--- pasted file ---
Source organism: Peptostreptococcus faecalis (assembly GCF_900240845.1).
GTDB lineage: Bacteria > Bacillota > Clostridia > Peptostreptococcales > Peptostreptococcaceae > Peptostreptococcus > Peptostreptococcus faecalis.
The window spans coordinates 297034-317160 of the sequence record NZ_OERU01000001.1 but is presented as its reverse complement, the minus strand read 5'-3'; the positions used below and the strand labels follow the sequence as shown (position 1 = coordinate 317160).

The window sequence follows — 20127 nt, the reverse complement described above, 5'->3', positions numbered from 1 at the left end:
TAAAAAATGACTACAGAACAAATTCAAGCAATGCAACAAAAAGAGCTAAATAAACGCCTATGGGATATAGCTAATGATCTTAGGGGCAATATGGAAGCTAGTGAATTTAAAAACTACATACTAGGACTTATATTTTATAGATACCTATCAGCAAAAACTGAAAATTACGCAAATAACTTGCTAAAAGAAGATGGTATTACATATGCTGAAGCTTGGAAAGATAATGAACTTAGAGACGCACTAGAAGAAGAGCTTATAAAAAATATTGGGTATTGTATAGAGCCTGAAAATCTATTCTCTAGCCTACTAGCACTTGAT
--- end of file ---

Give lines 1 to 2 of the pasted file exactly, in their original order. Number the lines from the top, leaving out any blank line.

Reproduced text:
Source organism: Peptostreptococcus faecalis (assembly GCF_900240845.1).
GTDB lineage: Bacteria > Bacillota > Clostridia > Peptostreptococcales > Peptostreptococcaceae > Peptostreptococcus > Peptostreptococcus faecalis.